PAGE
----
UGE had an eventful year in 2021 starting with a contract with Central Maine Power for their largest project to date at 5.4 MW, then it signed new leases in Pennsylvania, Maryland and New York City along with new projects in the Philippines. By the end of the third quarter, UGE’s project backlog had grown from 82.3 MW at the close of Q2 to 116.2 MW and management said UGE’s project pipeline grew to 790 MW, up from 358 MW at the end of the previous quarter.

The stock took off over the back end of 2020 and peaked in late January before trailing off since. Currently, UGE is a little under water for the year but at about $1.70 per share, UGE is still up plenty compared to 18 month ago when it was around $0.35.

8. Solar Alliance Energy (Solar Alliance Energy Stock Quote, Charts, News, Analysts, Financials TSXV:SOLR)

Market Cap: $41 million

2020 Revenue: $3.5 million

Micro-cap company Solar Alliance Energy is a solar design, build and install business serving the southeastern US states of Tennessee, Kentucky, North and South Carolina and more recently New York State. The company is both an owner of solar assets from which it derives recurring revenue and a builder for third-party customers. 

Solar Alliance posted revenue of US$252,352 for its latest quarter, down from $530,385 a year earlier, but management called the Q3 an inflection point for Solar Alliance due to the opening up of new sales channels which helped bring in some bigger contracts. The stock went from $0.10 to $0.70 in a matter of weeks to start of 2021 but has given back almost all of that ground. 

9. Aurora Solar Technologies (Aurora Solar Technologies Stock Quote, Charts, News, Analysts, Financials TSXV:ACU)

Market Cap: $19 million

2020 Revenue: $1.9 million

Vancouver-based Aurora Solar Technologies has hardware and software for process measurement for solar cell fabrication along with services for measurement and control planning and system installation. The company is currently commercializing its Insight data science software, used to improve manufacturing yield in solar cell manufacturing.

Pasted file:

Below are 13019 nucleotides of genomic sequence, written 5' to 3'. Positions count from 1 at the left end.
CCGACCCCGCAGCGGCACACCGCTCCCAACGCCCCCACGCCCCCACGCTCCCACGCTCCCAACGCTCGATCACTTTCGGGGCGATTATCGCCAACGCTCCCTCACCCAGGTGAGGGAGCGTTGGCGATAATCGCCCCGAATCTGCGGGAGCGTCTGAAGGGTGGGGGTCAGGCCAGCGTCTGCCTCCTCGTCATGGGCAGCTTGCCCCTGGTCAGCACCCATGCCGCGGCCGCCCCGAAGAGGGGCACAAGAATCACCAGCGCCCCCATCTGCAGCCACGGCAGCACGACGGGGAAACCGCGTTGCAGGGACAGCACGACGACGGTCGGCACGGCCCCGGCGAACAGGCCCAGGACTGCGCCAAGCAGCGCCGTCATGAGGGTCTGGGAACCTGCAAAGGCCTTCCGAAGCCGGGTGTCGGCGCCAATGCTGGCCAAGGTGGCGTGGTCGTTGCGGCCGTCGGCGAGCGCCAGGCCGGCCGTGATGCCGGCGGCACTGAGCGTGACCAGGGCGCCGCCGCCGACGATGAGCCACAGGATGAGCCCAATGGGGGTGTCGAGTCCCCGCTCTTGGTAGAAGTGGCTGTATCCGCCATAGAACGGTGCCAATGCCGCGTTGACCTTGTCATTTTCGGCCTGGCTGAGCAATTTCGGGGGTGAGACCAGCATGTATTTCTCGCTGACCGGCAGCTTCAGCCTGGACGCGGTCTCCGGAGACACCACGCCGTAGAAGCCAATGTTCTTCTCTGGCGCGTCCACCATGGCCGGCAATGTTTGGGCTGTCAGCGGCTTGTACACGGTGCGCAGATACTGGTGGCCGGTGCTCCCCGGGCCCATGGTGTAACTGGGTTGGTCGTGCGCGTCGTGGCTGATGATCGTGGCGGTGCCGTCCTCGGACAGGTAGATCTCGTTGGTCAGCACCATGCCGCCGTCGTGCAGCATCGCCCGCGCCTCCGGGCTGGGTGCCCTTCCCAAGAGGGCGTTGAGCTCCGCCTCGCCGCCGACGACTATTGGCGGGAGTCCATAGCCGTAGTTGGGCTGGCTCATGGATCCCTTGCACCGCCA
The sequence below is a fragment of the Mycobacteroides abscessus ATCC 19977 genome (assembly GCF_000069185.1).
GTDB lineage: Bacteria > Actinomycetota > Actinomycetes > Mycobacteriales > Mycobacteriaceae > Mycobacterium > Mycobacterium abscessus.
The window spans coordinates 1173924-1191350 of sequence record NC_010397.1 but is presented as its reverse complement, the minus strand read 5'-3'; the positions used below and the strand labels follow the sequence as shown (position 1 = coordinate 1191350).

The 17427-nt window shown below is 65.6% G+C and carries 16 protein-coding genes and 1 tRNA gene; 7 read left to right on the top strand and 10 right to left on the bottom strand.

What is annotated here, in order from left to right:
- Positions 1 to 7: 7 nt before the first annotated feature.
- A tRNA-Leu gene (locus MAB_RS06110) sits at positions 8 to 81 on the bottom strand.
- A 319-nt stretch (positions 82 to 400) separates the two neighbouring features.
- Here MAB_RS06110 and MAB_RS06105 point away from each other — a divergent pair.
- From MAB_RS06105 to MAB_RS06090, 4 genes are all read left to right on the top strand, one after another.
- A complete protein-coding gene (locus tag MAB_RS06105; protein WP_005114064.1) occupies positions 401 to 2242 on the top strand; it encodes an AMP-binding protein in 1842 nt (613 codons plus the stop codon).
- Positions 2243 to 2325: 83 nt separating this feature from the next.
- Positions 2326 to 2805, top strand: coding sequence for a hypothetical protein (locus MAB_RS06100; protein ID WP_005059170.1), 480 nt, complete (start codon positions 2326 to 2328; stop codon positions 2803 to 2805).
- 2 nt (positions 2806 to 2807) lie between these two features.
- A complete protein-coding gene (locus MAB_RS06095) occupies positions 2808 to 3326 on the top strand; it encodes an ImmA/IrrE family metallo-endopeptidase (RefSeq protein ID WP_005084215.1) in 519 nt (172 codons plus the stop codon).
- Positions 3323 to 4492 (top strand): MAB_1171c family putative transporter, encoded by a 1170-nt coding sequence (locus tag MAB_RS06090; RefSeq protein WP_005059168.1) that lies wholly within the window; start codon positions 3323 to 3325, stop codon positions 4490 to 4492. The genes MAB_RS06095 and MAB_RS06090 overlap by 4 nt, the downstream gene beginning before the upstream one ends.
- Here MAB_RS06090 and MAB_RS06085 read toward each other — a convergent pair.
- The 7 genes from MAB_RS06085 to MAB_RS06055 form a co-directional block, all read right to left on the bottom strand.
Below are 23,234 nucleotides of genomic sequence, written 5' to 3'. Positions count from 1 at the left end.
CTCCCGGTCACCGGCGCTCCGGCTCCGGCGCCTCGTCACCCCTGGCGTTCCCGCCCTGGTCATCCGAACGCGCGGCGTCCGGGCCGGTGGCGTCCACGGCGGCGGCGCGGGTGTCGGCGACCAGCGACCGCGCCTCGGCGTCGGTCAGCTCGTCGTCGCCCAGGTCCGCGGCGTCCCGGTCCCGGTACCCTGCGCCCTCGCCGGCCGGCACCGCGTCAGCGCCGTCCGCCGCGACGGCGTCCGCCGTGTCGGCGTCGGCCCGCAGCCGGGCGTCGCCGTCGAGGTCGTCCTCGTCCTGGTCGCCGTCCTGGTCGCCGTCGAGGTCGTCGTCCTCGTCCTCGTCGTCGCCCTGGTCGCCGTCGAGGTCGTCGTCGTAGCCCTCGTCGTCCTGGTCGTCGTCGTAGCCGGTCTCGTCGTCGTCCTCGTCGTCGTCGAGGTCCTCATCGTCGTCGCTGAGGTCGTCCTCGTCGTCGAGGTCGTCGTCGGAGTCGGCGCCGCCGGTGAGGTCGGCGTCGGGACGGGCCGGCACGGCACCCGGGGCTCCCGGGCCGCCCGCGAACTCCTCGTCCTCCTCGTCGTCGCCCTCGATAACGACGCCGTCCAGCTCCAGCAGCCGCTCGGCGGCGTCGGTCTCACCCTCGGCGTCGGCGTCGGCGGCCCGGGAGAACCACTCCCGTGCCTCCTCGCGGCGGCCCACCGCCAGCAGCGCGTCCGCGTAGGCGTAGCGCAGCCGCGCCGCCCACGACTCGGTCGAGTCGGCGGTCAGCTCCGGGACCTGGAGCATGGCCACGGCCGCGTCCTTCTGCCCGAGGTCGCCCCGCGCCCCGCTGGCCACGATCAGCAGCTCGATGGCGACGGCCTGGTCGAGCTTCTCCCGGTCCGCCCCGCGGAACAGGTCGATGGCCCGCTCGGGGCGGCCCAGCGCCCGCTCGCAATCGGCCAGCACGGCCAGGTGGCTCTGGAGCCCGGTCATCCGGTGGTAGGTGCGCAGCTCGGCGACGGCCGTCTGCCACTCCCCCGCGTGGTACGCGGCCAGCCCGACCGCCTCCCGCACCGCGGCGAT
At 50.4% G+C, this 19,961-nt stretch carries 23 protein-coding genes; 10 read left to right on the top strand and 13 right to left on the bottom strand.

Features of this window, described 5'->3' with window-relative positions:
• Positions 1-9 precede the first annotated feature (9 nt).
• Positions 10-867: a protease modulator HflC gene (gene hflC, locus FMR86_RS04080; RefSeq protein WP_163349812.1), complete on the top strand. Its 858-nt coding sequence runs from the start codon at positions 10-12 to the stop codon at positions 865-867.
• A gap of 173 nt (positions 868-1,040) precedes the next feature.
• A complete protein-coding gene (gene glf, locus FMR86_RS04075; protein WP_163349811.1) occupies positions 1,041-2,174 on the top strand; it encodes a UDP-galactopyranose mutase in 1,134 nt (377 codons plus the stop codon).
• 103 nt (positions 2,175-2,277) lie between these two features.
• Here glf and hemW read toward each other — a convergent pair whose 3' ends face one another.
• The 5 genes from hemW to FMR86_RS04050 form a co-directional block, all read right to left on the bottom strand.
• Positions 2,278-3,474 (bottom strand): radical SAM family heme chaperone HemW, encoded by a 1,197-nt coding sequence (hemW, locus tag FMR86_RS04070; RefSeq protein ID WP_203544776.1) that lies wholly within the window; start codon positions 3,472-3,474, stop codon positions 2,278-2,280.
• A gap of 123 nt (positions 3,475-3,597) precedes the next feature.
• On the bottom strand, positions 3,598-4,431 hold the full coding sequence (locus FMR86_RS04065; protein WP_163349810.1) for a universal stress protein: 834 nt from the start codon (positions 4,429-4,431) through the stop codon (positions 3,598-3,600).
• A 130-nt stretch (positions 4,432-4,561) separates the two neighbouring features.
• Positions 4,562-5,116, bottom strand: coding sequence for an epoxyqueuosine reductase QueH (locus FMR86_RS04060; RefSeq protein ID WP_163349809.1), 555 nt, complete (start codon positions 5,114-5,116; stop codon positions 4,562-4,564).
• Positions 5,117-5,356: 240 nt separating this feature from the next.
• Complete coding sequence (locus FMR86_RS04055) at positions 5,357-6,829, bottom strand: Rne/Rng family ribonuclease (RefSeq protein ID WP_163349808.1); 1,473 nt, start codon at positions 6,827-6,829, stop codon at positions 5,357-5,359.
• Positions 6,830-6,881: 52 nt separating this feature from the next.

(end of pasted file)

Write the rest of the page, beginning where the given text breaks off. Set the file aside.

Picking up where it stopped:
In November, Aurora announced an agreement with Shanghai-based IoT company Baibart Intelligent Technology to develop a silicon wafer tracking system to be used with Insight for the larger China market. Aurora plans to have Insight ready for a general market rollout later in 2022.

Earlier this year, portfolio manager Robert McWhirter commented on Aurora, saying the company’s product may be a breakthrough for the solar cell industry, with the company already having lined up over a dozen of the world’s largest solar manufacturers waiting for Insight to finish its testing.

“Instead of just selling one-off equipment, Aurora hopes to set [their product] up as a Software as a Service recurring revenue if so there’ll be a lot more stability and predictability to their contracts and income going forward,” McWhirter said on a BNN Bloomberg segment in April.

“Because making solar cells is almost like running a grocery store, the margins when you’re making the solar cells themselves are tiny. If it turns out Aurora Solar’s product can end up helping you increase the overall efficiency and yield, then it would be quite significant,” McWhirter said.

10. Clear Blue Technologies (Clear Blue Technologies Stock Quote, Charts, News, Analysts, Financials TSXV:CBLU)

Market Cap: $15 million

2020 Revenue: $4 million

Toronto-based Clear Blue Technologies provides off-grid power solutions like solar-powered lighting, security, telecom and IoT devices, employing an “Energy-as-a-Service” model for mission critical infrastructure. 

2021 has been a big year for the company, with a huge jump in revenue due in large part to new telecom infrastructure contracts in Africa. Revenue grew by 139 per cent year-over-year in Clear Blue’s most recent quarter, hitting $2.2 million compared to $940,849 a year earlier and compared to $810,406 a quarter earlier.

And management is expecting more to come, with a large order anticipated for early Q1 2022, one which could double the company’s Q3 2021 bookings.

“We have seen an exciting year to date and our trailing twelve month (TTM) numbers clearly reflect our traction with deployments with infrastructure operators in Africa, helping to increase TTM revenue by 131 per cent year-over-year as at Q3,” said Miriam Tuerk, Co-founder & CEO, in a third quarter press release.

Clear Blue’s share price vaulted ahead in late 2020 but has been falling back for most of 2021.

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About The Author /

Jayson is a writer, researcher and educator with a PhD in political philosophy from the University of Ottawa. His interests range from bioethics and innovations in the health sciences to governance, social justice and the history of ideas.